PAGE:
GOP voters have little choice in race

Freedom New Mexico

Mitt Romney’s campaign for the Republican presidential nomination suffered its first real setback, a resounding loss to Newt Gingrich in Saturday’s South Carolina primary.

The former House speaker’s first victory is the latest manifestation of the trepidation GOP conservatives and Tea Party activists have for the former Massachusetts governor. Still, Republican voters in South Carolina were not flocking to Gingrich; they were running from Romney, who carried a double-digit lead a week ago and wound up losing by more than 12 points.

Much as the Romney campaign may try to spin the loss as a one-off, Gingrich has the wind at his back for now. But both candidates have much work to do if they intend to inspire and capture the enthusiasm of a volatile and scorned GOP voting base. Voters appear not to be thrilled about either of the choices.

Attacks by Gingrich worked, especially as Romney stumbled in debates when questions were raised about releasing his tax returns. (Romney said Sunday that he would release his 2010 return this week.) The Gingrich campaign has found a compelling weapon, painting Romney as an unethical capitalist, a moderate, who’s too elite and out of touch with ordinary Americans. Republicans in Florida, whose voters will be counted Jan. 31, can expect to see and hear more of the same.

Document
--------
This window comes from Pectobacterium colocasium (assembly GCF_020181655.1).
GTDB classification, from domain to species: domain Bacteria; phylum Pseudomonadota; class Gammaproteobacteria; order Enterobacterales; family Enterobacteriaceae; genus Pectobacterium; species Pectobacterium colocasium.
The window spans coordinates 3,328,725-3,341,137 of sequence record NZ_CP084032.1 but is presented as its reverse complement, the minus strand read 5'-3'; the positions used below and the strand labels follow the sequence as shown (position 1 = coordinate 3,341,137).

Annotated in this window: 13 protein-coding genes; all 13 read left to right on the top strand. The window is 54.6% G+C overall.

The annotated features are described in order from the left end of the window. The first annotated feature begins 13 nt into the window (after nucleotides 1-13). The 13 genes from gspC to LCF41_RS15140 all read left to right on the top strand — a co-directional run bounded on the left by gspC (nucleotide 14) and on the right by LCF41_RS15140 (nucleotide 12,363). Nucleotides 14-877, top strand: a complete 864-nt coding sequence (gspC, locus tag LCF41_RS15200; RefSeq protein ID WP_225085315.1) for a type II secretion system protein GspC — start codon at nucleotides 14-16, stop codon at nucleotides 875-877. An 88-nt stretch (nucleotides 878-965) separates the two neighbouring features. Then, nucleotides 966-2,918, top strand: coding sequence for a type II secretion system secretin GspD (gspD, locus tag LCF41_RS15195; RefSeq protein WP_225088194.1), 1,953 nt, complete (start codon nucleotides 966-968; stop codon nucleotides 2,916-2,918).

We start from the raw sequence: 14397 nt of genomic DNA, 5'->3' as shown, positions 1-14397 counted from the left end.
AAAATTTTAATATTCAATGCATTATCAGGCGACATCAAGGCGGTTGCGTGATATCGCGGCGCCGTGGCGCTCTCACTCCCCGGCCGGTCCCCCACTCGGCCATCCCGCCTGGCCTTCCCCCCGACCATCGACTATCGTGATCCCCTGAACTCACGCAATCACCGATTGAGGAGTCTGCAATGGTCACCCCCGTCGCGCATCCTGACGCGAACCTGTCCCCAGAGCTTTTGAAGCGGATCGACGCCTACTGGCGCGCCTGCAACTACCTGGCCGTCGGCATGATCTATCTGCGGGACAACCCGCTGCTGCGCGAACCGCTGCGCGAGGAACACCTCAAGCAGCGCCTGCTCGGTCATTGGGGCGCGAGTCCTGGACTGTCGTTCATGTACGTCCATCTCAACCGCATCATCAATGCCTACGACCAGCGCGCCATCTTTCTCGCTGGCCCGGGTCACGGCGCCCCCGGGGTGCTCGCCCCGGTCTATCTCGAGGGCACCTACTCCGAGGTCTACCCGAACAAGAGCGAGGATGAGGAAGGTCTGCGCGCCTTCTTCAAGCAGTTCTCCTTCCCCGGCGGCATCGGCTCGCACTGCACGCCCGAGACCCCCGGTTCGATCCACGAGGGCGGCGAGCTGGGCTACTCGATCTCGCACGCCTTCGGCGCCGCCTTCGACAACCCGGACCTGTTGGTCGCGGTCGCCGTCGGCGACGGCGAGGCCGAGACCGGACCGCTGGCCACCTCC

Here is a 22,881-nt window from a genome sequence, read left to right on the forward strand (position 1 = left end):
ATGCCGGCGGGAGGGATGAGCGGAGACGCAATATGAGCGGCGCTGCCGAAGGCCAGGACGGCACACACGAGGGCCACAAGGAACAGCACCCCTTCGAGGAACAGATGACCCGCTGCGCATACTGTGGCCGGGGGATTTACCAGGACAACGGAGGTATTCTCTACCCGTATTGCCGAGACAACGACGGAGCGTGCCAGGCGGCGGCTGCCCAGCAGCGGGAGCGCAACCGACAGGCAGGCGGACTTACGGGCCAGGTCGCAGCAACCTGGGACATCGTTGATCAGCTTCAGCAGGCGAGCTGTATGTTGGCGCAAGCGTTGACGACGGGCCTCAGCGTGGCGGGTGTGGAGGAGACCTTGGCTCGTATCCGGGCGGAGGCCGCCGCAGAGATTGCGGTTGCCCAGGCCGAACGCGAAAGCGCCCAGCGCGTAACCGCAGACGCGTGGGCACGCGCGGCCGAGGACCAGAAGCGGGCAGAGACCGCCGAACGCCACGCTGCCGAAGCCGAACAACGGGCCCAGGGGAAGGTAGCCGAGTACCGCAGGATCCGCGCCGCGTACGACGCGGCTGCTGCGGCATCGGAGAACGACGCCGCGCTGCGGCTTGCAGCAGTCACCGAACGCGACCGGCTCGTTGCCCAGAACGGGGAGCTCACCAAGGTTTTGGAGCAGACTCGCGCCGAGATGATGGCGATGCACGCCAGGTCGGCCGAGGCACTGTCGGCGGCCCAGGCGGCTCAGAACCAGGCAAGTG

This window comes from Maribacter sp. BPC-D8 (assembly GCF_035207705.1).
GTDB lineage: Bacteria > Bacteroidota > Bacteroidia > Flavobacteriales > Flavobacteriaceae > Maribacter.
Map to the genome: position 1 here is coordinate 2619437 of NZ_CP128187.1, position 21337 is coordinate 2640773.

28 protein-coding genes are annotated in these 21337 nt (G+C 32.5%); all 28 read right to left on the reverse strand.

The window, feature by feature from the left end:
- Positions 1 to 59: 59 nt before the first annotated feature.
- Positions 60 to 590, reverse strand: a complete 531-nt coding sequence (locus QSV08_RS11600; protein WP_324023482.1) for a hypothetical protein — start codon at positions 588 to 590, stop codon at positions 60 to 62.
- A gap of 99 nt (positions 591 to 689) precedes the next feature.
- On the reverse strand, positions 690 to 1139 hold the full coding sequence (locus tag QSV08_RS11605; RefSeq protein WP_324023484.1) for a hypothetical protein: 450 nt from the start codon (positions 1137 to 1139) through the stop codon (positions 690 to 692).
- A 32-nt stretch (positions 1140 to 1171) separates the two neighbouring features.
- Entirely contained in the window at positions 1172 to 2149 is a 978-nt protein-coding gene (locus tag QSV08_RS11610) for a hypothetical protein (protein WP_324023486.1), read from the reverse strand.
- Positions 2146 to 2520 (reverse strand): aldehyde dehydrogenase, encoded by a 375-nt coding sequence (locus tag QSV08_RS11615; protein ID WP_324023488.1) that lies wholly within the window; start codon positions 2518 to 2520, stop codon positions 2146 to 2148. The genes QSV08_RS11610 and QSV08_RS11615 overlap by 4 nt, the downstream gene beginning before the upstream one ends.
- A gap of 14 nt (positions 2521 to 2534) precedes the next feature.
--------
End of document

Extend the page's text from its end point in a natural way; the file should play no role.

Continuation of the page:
Although effective, Gingrich’s attacks also raised questions about his own credibility as he took aim not only at Romney but also at capitalism, discrediting his own supposed free-market principles. Such tactics may help explain why Gingrich is so disliked by so many Americans.

In a recent Fox News poll, Gingrich was viewed favorably by 27 percent of respondents while 56 percent had an unfavorable view of him. In a recent CBS News/New York Times survey, Gingrich was viewed favorably by 17 percent of voters and unfavorably by 49 percent. In a Public Policy Polling survey, 26 percent saw him favorably and 60 percent unfavorably.

Gingrich in all three polls had higher negative ratings than Romney and President Barack Obama.

This level of negative perception may prove Gingrich’s undoing, although his win in South Carolina may improve the numbers. As Conn Carroll, senior editorial writer for the Washington Examiner, put it, “America does not love Romney, but, boy, do they hate Newt.”

Although Rick Santorum and Ron Paul have given no indication of quitting, the GOP nomination contest now is a two-man race, with many primary voters distrusting one option and disliking the other. Both men face the challenge of gaining credibility in the eyes of conservatives and, looking beyond the nomination battle, the general electorate. On to Florida.